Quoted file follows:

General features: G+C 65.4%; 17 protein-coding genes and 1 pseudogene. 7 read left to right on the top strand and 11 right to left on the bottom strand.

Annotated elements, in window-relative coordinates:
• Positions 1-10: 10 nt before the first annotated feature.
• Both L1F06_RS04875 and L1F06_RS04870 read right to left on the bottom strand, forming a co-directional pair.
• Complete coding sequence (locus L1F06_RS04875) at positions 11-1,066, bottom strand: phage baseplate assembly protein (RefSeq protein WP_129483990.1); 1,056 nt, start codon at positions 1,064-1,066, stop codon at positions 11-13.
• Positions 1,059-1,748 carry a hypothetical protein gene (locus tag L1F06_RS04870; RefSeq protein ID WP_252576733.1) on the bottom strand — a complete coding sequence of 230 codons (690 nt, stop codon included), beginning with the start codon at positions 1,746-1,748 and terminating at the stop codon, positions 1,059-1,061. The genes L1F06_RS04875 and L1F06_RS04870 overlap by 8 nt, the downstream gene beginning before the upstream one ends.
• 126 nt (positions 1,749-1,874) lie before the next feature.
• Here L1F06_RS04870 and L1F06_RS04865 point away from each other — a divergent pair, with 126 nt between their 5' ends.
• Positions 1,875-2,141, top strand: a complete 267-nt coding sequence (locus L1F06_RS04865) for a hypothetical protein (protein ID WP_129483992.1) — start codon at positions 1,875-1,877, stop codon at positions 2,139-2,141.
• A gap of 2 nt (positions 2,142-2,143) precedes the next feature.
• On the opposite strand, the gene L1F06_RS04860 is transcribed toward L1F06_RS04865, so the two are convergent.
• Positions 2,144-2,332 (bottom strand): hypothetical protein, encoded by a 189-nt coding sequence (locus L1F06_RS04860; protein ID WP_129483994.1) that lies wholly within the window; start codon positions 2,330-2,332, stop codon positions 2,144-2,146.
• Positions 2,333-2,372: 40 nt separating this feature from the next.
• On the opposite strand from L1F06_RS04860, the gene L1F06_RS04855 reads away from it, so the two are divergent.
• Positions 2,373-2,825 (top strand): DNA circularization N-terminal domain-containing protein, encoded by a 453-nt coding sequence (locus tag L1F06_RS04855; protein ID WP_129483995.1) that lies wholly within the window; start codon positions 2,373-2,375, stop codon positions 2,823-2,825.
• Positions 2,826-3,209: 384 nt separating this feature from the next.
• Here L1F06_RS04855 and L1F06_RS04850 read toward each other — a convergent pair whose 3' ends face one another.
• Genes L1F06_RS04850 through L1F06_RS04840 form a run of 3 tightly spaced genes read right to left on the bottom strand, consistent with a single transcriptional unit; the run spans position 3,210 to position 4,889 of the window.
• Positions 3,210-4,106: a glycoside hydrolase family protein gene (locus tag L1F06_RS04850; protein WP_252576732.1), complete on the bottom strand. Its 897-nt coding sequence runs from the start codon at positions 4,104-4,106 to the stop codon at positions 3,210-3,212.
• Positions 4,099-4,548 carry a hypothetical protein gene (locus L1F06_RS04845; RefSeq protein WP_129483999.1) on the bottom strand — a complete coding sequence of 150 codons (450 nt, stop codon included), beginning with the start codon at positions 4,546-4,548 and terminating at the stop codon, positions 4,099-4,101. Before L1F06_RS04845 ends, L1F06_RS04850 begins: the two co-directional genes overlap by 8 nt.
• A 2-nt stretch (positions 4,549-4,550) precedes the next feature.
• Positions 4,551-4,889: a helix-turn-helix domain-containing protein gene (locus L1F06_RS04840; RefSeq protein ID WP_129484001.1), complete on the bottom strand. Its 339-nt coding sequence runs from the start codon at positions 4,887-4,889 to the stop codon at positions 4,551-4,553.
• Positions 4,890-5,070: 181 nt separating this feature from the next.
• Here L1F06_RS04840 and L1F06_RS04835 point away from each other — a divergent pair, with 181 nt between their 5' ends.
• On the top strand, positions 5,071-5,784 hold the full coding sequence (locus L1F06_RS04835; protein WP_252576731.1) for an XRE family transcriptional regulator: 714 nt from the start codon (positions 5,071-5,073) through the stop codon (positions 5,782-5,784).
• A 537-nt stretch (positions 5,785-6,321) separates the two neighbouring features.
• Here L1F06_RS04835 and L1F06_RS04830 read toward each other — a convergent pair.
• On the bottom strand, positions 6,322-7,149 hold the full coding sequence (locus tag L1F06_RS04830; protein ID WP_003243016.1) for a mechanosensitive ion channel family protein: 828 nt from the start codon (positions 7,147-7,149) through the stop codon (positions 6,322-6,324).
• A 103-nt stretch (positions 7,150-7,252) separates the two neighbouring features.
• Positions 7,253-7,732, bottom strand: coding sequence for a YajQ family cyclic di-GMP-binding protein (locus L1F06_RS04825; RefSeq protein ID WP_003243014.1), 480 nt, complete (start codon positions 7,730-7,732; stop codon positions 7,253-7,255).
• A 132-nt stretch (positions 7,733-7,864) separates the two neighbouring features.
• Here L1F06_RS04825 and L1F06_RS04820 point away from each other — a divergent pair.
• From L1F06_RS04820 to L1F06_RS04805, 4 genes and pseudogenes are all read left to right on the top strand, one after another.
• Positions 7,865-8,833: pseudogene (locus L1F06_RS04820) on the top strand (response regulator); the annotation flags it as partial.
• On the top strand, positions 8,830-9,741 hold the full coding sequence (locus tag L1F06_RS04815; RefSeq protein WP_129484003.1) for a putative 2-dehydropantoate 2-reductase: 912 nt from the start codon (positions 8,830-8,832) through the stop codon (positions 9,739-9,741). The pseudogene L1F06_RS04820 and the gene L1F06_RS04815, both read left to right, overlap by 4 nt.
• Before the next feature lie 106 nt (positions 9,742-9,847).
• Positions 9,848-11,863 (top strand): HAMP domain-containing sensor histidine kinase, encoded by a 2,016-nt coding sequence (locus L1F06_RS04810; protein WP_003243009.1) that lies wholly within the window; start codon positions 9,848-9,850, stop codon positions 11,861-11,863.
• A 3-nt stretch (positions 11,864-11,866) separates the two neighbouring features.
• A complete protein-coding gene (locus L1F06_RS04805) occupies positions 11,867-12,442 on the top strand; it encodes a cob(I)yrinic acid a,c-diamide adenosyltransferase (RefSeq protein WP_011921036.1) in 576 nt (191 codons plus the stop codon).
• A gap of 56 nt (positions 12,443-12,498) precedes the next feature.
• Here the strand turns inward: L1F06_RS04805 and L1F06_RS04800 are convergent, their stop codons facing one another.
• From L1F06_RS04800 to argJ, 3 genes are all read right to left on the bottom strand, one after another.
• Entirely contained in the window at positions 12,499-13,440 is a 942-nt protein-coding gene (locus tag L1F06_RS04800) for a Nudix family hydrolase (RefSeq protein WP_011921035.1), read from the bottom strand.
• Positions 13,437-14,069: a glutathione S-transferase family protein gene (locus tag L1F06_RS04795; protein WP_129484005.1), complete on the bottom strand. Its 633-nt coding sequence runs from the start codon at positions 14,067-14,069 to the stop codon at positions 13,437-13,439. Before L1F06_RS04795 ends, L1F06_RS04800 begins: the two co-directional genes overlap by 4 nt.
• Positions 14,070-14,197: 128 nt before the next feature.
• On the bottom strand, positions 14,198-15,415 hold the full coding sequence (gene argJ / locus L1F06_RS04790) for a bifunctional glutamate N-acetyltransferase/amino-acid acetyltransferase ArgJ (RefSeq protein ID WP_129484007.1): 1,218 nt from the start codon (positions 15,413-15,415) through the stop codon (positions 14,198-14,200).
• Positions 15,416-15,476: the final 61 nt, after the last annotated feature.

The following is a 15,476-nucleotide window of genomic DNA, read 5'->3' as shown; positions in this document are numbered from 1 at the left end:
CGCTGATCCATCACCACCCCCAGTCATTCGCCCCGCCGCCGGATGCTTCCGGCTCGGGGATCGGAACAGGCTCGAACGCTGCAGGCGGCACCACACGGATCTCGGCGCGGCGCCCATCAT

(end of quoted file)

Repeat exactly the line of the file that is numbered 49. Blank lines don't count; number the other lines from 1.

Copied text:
CGCTGATCCATCACCACCCCCAGTCATTCGCCCCGCCGCCGGATGCTTCCGGCTCGGGGATCGGAACAGGCTCGAACGCTGCAGGCGGCACCACACGGATCTCGGCGCGGCGCCCATCAT